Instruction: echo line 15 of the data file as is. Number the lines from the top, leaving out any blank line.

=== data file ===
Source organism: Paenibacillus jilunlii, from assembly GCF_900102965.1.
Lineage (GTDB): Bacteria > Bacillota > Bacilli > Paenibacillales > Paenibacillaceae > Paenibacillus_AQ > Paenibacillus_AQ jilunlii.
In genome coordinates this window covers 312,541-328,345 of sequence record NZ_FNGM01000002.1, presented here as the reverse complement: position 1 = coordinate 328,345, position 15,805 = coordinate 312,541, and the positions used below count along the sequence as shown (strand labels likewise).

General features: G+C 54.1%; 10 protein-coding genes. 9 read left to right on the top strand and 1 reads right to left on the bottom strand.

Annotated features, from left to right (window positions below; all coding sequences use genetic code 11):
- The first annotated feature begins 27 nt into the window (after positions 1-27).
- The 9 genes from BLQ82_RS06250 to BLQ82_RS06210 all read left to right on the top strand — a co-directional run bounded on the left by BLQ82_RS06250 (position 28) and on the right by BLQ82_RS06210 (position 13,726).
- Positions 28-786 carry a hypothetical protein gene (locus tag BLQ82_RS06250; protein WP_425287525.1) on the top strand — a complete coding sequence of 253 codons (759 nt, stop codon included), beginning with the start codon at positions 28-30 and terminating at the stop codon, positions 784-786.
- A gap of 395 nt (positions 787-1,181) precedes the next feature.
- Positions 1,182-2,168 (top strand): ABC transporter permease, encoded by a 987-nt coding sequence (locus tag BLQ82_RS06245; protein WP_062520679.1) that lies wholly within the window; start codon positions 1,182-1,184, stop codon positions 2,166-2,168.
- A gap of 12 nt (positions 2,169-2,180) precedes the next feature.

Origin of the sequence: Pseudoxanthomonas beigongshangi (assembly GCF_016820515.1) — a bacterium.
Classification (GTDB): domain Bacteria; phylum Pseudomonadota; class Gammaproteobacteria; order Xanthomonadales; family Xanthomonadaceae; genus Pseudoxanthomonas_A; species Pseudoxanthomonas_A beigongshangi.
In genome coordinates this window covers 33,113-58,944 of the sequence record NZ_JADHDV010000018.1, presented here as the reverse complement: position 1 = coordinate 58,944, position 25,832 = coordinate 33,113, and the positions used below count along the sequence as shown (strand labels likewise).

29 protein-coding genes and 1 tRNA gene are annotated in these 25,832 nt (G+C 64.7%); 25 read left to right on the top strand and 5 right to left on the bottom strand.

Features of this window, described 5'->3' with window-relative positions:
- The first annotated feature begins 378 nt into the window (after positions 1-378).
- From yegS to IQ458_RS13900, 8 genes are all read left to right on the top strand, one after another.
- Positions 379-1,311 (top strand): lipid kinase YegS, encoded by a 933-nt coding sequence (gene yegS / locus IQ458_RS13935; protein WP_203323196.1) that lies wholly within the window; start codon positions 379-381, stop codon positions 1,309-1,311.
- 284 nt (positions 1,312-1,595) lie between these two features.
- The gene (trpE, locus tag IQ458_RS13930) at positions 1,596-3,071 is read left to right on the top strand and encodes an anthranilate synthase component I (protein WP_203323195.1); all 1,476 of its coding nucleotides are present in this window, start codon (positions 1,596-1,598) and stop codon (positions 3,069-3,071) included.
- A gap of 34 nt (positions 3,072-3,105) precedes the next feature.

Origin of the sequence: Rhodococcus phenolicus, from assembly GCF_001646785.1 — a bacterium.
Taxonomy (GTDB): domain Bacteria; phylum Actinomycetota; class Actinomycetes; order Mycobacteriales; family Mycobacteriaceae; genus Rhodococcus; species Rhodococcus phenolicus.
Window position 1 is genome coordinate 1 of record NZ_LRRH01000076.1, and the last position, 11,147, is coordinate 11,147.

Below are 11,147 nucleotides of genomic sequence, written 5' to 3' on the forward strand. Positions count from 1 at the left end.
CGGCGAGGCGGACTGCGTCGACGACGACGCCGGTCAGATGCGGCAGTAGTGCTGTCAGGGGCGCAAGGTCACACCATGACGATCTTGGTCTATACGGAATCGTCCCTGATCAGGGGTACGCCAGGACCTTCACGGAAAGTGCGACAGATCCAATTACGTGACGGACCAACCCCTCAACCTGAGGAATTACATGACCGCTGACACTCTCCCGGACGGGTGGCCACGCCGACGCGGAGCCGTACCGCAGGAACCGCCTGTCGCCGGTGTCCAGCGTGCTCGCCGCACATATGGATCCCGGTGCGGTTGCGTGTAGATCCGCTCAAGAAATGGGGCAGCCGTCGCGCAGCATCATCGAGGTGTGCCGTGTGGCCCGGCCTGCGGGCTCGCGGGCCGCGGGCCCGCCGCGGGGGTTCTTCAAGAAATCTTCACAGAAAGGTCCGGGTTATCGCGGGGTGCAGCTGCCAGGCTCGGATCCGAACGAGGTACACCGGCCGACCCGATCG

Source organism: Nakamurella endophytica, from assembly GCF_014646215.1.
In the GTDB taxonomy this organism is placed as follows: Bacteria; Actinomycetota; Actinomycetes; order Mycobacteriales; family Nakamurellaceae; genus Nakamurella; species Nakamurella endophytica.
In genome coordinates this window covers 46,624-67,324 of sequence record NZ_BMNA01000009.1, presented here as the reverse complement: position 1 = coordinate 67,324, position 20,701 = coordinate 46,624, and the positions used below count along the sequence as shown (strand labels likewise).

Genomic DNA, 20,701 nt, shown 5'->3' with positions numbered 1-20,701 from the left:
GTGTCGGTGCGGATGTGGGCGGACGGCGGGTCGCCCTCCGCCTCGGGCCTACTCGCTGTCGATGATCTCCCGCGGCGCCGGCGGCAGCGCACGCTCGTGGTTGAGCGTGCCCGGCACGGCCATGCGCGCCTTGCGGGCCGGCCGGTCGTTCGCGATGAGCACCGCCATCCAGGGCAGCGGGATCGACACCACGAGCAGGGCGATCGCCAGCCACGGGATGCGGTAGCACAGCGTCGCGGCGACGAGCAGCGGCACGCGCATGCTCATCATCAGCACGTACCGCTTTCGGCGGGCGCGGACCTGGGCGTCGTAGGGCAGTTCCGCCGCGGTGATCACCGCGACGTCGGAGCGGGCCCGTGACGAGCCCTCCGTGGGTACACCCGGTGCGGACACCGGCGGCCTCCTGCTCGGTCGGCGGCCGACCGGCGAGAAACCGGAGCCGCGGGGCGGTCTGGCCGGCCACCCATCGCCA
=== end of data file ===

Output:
29 protein-coding genes and 1 tRNA gene are annotated in these 25,832 nt (G+C 64.7%); 25 read left to right on the top strand and 5 right to left on the bottom strand.